Sometimes the best way to deal with holiday stress is to confront it head on. As soon as Labor Day ends, the holiday machine swings into action, and many people find themselves without a plan to deal with the stress brought on by axis of holiday evil: relatives, food, and shopping.
Childhood memories about the holidays can be a wonderful, nostalgic trip, but for many people they are also land mines. Take the gift giving experience at Christmas for example. As a child, there is an expectation that you are the center of attention, and a net “benefactor” of the gifting experience. That is to say that most children get more than they give. Over time, this dynamic shifts; every parent wants to indulge their children’s fantasies during the holidays. But that doesn’t mean that as adults we shed our expectations of being spoiled. And this latent desire to be the center of it all can lead to sadness and emptiness.
How Stress Is Triggered
During the holidays, the environment changes dramatically. Neutral shop displays become tinsel forests. Shopping centers are festooned with boughs of green conifers. Lights are strung from street lamps, telephone poles, and public monuments. But perhaps the most drastic change is in our aural environment: holiday music hijacks the airwaves. And mixed in with all that holiday cheer is public stress agent number one: the sad song.
Hearing a song lamenting the loss of love or not being with a loved one during the holidays can turn a neutral emotion into a sad one, and a sad one into an unbearably sad experience. And the worst part is that most people are completely at the mercy of this aural bombardment. Not only is the volume turned up just about everywhere, but sad songs can pop-up seemingly everywhere: the grocery store, the dentist, and even stores with an upbeat vibe.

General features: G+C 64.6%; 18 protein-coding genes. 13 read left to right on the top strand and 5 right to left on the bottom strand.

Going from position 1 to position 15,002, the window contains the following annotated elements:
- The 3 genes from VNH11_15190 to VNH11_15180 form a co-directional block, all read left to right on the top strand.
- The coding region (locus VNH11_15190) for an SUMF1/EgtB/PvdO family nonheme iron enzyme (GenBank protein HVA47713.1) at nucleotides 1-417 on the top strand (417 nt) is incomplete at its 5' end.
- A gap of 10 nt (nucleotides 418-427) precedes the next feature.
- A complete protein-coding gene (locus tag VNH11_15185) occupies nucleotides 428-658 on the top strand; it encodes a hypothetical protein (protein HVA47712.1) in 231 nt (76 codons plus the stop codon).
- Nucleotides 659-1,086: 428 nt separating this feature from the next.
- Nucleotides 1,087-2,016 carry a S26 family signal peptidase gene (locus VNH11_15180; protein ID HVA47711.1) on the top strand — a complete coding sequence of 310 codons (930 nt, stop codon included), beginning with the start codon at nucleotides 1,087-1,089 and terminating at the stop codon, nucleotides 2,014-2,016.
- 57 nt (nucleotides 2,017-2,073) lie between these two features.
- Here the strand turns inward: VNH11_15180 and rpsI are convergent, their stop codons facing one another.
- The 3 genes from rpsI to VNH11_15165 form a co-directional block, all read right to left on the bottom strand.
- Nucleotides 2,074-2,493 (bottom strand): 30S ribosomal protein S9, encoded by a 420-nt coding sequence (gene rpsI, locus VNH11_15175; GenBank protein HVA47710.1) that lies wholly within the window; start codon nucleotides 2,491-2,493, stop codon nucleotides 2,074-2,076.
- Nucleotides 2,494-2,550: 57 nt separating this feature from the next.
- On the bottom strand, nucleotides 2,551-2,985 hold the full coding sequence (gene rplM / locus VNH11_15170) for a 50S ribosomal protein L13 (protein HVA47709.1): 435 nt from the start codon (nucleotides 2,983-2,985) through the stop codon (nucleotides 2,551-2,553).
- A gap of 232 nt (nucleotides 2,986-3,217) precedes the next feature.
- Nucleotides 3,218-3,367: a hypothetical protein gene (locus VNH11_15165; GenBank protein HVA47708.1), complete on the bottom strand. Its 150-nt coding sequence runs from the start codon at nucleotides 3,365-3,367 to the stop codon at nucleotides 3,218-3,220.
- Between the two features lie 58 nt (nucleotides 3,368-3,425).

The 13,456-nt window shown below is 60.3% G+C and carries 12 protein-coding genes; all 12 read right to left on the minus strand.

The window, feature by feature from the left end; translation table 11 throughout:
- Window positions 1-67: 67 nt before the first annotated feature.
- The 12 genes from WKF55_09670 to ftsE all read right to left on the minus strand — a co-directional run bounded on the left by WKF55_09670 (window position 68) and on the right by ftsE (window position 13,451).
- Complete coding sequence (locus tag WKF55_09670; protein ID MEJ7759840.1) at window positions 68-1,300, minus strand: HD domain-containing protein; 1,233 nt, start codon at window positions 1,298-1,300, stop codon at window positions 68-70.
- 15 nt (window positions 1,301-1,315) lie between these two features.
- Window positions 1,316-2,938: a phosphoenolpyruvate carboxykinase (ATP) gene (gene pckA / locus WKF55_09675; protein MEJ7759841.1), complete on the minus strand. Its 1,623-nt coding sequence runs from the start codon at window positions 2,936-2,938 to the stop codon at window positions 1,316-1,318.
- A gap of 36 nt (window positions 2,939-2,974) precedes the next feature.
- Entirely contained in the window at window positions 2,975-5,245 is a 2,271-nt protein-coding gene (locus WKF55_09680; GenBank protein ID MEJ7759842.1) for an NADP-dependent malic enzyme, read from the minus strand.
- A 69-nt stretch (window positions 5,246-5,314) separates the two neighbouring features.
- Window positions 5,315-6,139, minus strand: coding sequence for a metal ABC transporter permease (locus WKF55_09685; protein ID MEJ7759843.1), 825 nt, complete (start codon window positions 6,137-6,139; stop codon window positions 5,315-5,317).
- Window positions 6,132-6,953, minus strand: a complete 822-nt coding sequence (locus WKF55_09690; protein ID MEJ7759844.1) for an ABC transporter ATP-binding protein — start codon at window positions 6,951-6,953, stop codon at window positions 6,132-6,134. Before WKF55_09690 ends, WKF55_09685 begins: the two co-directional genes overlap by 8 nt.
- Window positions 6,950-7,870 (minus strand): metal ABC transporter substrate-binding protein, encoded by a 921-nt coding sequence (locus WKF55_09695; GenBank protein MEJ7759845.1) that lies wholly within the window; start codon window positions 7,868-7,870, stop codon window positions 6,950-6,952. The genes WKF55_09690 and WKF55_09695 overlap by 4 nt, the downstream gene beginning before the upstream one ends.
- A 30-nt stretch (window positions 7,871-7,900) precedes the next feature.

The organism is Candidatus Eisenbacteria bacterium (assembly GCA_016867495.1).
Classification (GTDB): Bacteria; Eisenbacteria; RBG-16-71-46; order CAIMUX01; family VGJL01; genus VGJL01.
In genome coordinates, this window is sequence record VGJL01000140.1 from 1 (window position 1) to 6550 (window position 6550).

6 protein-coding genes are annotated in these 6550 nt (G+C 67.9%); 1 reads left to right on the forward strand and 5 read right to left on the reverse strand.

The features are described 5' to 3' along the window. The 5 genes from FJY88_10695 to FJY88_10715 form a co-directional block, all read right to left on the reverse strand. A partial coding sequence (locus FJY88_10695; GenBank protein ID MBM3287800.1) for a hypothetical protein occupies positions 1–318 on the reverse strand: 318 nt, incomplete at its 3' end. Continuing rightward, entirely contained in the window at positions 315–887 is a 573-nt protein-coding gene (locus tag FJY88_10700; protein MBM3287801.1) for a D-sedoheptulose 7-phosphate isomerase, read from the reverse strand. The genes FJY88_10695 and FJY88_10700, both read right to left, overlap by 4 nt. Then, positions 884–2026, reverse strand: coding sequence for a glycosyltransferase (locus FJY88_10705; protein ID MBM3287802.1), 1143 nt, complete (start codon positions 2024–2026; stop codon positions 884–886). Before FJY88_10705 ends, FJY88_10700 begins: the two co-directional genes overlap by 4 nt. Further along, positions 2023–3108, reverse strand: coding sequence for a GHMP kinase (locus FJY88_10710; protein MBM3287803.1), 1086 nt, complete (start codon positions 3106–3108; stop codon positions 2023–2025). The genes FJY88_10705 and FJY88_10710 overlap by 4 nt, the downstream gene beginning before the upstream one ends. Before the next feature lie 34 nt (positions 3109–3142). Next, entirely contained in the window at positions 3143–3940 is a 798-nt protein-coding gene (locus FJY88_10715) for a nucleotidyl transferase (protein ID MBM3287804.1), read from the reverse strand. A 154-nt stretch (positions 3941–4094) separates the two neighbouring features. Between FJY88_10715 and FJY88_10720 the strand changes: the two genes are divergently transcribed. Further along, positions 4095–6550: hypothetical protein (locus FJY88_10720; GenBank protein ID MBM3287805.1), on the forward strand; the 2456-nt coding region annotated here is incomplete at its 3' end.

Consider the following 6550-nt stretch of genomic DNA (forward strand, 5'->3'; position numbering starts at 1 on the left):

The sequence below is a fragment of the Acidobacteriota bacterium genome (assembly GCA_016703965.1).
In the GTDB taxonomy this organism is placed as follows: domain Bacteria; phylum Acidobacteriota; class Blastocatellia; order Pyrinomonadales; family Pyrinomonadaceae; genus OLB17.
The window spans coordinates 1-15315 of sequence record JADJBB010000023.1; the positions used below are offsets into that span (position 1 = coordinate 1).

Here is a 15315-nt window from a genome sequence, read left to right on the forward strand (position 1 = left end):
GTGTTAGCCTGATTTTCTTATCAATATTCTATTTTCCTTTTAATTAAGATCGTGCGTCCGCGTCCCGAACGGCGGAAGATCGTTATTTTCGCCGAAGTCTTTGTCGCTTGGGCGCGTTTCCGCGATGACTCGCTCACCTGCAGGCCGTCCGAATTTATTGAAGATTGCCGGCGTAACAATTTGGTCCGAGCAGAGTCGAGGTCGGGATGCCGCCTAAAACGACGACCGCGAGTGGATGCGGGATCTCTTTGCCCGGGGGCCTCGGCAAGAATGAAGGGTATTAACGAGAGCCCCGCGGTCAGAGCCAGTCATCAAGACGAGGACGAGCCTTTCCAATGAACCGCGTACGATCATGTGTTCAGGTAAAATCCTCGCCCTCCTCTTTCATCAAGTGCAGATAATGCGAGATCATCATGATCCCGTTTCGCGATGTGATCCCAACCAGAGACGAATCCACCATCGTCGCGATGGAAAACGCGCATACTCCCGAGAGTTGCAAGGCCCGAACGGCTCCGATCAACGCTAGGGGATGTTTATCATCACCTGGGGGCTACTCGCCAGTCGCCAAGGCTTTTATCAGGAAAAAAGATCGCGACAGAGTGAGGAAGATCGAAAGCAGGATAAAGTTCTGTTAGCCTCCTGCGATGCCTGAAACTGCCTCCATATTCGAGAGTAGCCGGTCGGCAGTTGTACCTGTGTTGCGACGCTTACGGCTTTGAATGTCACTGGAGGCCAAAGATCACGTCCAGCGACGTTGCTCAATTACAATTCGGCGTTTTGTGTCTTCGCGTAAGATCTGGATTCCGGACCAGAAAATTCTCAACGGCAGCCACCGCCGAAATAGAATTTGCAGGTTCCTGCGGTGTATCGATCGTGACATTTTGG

Loneliness and Depression
In Prince’s famously sad Another Lonely Christmas, he drowns his loneliness by drinking banana daiquiris “til he’s blind.” During the holidays, loneliness becomes an intensely personal concept: even someone who enjoyed Prince’s fame and popularity can feel lonely. In the same vein, people who live in big cities and who are surrounded by people can feel their loneliness intensified by seeing seemingly happy people all around them.
Sinking into a state of loneliness can trigger holiday depression. It is crucial to acknowledge the sadness and grief that can accompany depression. Admitting that you are sad and welcoming therapeutic crying can be cleansing and reconnect you with positive emotions. If crying is not possible, then one technique to consider is to recalibrate the most intense emotion you are experience, say sadness, and focus on the attendant anger or ___________ that accompany that feeling. This is a way to broaden one’s emotional experience, and can provide insight and relief to holiday-related depression.
Best Way to Deal With Stress
Just as holiday loneliness and depression affects everyone differently, dealing with these potential problems always takes on an individual twist, although there are some broad guidelines that can be followed.
Understanding how changing family patterns and personal circumstances relate to one’s expectations about the holidays can establish a healthier connection to the season and inhibit the sense of alienation and unfulfilled expectations that creep in quickly after summer ends. It might also be worth considering having pre-emptive discussions with family and friends about what their expectations are for the holidays. The burdens of shopping, cooking, and cleaning can be apportioned fairly in advance to avoid having one person feeling overwhelmed and taken advantage of.
Finally, it is important to maintain healthy habits relating to diet, exercise, and socializing during the holidays. Even though the sights and sounds of the holiday signify that everything should change, it is vital to be energetic, vibrant, and connected to feel good about yourself and your loved ones.
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